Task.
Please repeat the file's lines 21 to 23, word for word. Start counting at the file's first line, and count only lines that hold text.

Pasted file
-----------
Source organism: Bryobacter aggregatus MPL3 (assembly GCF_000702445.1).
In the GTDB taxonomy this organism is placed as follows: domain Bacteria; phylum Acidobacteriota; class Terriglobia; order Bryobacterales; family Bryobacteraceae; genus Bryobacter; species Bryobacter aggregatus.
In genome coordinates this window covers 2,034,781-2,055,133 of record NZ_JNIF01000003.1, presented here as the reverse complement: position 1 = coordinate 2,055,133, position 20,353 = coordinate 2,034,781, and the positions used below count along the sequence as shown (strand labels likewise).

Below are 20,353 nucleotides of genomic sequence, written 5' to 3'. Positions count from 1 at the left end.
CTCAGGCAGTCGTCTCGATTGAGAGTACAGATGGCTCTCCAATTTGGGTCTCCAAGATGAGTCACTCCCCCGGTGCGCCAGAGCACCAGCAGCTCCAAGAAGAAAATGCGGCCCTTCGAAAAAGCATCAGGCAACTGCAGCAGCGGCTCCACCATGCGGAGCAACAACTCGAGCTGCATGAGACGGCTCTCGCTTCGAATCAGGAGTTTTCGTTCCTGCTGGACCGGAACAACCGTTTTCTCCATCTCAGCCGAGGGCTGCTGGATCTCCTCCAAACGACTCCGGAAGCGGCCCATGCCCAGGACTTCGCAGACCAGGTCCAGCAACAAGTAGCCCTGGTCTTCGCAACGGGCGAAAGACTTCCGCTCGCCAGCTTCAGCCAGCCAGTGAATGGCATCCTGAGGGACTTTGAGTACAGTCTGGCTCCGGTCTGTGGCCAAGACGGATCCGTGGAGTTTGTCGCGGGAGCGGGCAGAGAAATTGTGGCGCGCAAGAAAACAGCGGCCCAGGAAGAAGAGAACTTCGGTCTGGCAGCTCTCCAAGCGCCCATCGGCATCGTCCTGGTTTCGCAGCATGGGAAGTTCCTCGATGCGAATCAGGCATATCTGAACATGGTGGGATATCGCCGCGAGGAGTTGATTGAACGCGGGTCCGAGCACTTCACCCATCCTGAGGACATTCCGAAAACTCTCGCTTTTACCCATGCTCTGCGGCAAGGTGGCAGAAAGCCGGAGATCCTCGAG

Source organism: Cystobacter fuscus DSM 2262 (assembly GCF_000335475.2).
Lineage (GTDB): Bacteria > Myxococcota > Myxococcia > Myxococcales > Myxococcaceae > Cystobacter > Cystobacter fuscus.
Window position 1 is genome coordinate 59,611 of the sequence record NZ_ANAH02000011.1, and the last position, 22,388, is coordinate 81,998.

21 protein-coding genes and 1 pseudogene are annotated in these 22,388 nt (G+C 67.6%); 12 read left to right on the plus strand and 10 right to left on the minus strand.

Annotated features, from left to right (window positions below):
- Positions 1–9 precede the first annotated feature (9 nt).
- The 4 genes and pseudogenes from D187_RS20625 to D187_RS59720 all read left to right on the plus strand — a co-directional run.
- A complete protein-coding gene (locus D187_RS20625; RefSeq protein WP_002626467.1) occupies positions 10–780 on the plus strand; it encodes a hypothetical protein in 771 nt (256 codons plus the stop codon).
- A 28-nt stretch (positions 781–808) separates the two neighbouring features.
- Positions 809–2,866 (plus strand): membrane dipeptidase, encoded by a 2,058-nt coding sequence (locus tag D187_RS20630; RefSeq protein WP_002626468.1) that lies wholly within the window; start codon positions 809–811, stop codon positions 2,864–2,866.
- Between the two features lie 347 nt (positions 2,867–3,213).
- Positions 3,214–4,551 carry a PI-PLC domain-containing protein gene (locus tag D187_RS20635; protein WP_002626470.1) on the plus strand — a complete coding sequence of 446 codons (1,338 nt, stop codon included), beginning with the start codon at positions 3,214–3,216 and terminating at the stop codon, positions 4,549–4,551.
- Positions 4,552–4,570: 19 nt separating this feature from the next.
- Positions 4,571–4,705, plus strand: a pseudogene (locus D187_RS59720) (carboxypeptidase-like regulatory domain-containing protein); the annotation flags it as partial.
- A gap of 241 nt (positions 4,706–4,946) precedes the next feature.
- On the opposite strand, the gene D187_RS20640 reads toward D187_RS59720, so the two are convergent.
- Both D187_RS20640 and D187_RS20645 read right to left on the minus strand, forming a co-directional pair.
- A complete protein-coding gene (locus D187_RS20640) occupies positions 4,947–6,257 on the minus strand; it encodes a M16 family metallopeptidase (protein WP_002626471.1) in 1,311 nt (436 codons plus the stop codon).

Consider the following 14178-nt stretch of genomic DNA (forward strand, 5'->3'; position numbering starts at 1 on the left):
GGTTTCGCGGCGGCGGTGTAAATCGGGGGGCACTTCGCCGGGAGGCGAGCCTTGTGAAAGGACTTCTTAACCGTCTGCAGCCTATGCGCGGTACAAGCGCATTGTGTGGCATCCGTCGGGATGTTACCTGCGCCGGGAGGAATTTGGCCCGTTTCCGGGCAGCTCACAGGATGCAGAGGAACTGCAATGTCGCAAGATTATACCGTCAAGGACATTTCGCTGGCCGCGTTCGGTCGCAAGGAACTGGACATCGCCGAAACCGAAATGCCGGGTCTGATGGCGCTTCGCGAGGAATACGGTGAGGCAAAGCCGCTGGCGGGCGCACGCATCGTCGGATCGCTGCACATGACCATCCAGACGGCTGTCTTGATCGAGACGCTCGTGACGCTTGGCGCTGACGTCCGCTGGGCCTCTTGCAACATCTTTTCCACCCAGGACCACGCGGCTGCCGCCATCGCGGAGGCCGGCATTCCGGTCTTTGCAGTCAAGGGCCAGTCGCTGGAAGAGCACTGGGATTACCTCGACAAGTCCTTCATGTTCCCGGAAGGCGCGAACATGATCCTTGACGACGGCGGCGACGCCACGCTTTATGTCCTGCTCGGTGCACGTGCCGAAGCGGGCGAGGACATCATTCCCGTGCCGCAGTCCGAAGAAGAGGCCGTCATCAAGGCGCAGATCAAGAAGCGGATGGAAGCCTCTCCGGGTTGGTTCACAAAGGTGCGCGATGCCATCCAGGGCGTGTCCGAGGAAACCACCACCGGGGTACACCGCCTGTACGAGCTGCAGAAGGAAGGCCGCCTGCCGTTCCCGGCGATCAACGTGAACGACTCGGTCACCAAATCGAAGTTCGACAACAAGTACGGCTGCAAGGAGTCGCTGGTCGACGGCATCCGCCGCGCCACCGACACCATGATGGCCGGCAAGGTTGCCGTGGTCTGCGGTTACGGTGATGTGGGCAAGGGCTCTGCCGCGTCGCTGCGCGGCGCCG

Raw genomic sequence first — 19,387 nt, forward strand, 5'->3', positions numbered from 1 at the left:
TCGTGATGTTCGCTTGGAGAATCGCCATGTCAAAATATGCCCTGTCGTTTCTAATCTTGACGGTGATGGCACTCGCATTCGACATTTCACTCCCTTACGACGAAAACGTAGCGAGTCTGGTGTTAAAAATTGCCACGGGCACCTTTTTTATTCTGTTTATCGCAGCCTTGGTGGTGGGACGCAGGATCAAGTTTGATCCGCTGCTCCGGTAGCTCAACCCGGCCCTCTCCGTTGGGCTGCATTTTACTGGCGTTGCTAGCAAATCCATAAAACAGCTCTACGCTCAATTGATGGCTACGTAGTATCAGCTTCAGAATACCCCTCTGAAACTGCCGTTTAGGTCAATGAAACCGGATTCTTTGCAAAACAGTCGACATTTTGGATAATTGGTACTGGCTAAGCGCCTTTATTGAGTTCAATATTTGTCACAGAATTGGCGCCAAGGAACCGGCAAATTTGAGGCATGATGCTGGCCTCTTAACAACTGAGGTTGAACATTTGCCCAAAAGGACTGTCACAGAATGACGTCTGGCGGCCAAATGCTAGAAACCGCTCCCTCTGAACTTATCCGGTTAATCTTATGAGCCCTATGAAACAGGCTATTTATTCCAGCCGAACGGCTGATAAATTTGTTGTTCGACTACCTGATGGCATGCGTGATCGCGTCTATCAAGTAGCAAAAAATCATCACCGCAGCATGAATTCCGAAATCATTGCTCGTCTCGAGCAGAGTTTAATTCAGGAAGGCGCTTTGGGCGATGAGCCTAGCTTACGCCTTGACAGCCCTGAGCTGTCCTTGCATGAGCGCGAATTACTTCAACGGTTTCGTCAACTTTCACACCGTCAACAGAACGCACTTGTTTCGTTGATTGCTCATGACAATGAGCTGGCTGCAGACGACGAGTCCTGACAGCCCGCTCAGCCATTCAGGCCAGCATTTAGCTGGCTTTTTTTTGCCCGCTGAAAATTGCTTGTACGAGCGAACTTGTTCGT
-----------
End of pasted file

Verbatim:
- On the opposite strand, the gene D187_RS20640 reads toward D187_RS59720, so the two are convergent.
- Both D187_RS20640 and D187_RS20645 read right to left on the minus strand, forming a co-directional pair.
- A complete protein-coding gene (locus D187_RS20640) occupies positions 4,947–6,257 on the minus strand; it encodes a M16 family metallopeptidase (protein WP_002626471.1) in 1,311 nt (436 codons plus the stop codon).